Political changes at the level of the national government with respect to social housing in the housing commons were decisive in placing defining features of the Amsterdam housing commons in jeopardy. Between 1985 and 2006, the social rented sector within Amsterdam municipality rose from approximately 48 percent of all housing stock in 1985 to a peak of 55 percent in 1995, but has steadily declined since then to less than 50 percent by 2010; over the same period, owner-occupied housing has increased steadily from 8 percent to more than 20 percent (Ronald 2016: 6–7). The queue of eligible renters waiting for a social rental unit in the city to become available has lengthened, with a waiting time now of several years for many applicants.
Nonetheless, it would be a mistake to see political-economic transformations at the national scale as determinant without paying attention to the agency of activists within the dynamics of decline. The work of Jan Schaefer and members of the New Left within the Den Uyl cabinet had a direct connection to Amsterdam, and to neighborhood activists like those mentioned by Jan H. who were committed in the 1960s and 1970s to universal access to affordable housing in Amsterdam and elsewhere. However, the Dutch Labor Party’s exclusion from power since 1977 has pushed the party’s radical activists toward resignation or withdrawal from party politics altogether.
Still, the New Left’s struggle to democratize Labor Party politics and to sustain the housing commons has left its mark on Amsterdam’s local politics. As has been common elsewhere among progressive social movement activists experiencing neoliberalization during the past four decades (Hasenfeld and Garrow 2012), there has been a shift by activists away from being the advocates for the housing commons to becoming the quasi-state service providers for its constituency of social renters as housing has undergone neoliberalization. According to Uitermark (2012: 210–211), “the official organizations for resident support—the Tenant Association (Huurdersvereniging), the Agency for Housing Support (Amsterdams Steunpunt Wonen), the housing union (Woonbond), the tenant representatives on committees, community workers—in practice serve as consultants for individual tenants rather than as movement organizations that bring together different groups.”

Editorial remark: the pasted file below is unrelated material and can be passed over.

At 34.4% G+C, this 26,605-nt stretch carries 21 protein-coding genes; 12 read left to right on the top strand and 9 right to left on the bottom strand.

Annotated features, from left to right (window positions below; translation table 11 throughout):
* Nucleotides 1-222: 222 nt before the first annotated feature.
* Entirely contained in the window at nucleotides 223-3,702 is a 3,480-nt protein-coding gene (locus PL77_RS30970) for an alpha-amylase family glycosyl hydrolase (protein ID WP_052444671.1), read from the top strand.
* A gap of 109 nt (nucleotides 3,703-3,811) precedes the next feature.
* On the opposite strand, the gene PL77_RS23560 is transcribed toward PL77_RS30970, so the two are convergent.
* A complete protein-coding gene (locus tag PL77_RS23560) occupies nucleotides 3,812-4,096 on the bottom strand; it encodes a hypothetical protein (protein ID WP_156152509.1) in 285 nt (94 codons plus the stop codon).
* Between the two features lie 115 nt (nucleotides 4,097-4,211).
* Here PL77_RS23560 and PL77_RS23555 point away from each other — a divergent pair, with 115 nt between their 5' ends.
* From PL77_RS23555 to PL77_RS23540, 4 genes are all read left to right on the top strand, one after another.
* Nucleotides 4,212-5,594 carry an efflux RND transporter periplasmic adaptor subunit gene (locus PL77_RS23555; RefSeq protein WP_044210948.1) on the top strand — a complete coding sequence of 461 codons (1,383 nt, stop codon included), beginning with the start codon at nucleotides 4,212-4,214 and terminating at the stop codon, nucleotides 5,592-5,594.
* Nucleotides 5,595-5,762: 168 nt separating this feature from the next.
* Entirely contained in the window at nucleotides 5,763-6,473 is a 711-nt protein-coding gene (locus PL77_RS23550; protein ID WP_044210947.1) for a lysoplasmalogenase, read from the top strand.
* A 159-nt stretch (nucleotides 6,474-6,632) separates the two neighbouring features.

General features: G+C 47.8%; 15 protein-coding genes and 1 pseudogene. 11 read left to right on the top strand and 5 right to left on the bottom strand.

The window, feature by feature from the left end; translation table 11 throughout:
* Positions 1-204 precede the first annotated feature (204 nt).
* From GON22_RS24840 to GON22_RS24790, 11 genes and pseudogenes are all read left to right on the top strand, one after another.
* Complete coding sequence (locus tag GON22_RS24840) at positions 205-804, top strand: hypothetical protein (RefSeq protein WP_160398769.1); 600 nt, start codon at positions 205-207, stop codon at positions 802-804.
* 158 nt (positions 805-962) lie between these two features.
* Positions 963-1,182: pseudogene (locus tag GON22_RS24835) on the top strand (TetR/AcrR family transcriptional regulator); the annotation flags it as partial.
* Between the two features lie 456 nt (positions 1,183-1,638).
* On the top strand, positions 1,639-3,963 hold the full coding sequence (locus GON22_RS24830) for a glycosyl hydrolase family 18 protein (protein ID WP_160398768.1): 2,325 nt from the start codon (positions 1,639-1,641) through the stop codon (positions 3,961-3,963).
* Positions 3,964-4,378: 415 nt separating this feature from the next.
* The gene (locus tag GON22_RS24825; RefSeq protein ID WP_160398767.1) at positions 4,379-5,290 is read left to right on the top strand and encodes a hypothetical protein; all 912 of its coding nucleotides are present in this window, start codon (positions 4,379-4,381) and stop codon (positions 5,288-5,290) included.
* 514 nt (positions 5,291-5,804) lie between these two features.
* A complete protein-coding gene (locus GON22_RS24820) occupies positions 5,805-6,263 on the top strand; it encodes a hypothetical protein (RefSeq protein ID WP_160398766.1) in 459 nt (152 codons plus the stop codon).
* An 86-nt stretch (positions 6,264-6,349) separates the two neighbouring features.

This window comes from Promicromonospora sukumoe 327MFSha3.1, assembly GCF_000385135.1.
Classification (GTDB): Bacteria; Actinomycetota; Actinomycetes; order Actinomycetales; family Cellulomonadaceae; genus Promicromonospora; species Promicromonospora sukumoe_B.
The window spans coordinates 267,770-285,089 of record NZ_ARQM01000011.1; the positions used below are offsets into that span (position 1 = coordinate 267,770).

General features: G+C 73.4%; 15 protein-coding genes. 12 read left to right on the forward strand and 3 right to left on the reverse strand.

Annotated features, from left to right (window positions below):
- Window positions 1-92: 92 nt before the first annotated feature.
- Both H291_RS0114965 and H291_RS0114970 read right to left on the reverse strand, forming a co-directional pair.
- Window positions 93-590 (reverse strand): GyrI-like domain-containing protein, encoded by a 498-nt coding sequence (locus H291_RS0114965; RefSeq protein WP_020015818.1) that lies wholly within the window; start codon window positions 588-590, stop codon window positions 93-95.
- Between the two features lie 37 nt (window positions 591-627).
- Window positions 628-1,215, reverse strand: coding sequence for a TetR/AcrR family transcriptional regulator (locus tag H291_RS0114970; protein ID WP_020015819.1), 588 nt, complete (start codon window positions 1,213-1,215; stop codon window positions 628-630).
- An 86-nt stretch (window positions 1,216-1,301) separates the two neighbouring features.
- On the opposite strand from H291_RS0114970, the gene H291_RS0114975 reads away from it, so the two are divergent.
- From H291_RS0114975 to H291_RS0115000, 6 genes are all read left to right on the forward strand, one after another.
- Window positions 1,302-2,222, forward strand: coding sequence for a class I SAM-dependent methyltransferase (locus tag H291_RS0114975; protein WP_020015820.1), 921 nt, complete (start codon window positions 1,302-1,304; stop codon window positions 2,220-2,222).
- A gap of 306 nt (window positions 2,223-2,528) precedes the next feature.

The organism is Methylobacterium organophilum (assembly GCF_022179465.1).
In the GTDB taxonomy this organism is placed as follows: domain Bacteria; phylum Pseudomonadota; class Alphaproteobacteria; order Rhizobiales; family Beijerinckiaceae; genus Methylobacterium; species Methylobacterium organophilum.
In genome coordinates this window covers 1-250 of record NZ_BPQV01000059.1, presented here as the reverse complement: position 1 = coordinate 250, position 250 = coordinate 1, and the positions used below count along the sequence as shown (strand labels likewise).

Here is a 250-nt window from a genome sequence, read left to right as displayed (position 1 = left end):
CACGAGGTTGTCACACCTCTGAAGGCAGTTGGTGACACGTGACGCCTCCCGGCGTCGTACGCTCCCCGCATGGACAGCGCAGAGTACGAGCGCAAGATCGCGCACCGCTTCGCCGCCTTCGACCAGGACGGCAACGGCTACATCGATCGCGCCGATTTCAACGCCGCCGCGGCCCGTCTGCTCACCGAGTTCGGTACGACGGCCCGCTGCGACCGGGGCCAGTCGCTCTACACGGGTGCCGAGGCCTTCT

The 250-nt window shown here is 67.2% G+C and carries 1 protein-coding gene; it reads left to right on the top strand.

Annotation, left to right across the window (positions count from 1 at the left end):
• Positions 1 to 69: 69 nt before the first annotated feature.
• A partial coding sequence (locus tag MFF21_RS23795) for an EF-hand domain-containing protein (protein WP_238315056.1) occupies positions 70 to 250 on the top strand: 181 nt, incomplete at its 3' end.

As to the “outside” squatters’ movement in Amsterdam, its troubled history of internal conflict from the late 1970s to 1980s onward goes far to explain its recent ineffectiveness as a buttress to the housing commons. This history of conflict has been well documented elsewhere, particularly as its internal divisions rendered its neighborhood activists incapable of scaling up for citywide actions (Duivenvoorden 2000; Mamadouh 1992; Owen 2009; Pruijt 2003, 2004). Other changes in the legal and political context of squatting are also relevant. These include the increased violence of police at evictions; increasingly strict legal requirements that squatters have had to meet to be legally allowed to squat, such as the national law of 2010 making most squatting illegal; the new temporary tenure of “anti-squatting” allowed to landlords by the government; the lack of available vacant buildings to squat; and the increasing difficulty squatters experience in receiving unemployment payments under new neoliberal conditions (Kadir 2014: 40). The number of squatters in Amsterdam has declined drastically since the 1980s.
This article has reconstructed the history of the making and unmaking of the housing commons of Amsterdam from the 1960s to the late 2000s, as the Netherlands and Amsterdam have undergone the radical shift from Fordist export-oriented industrial capitalism to a postindustrial finance- and service-based capitalism. Above all, there was a transformation in the historical and geographic relations between capitalists and laboring classes. There was a shift from the corporatist balance between industrial capital and industrial trade unions that prevailed from the end of the war through the mid-1970s to the dominance of financial and rental capitalists vis-à-vis service workers since then.
This article demonstrates that as part of this transition by the early 1990s, financial capitalists asserted their new power not only with respect to the working class of the Netherlands but also to the Dutch state and the state-subsidized housing associations. As the Dutch and international financial sector gained influence over the Dutch state, the capacity of the housing associations to meet the new needs for social rental housing within Amsterdam diminished, as state subsidies and policy support for social rental housing were withdrawn under pressure from finance capitalists. As a result, finance and rental capitalists could increasingly capture the use values that scarce housing constitutes for the working population of Amsterdam, and convert such use values into the exchange values that privately provided mortgages and financing for new housing construction represent.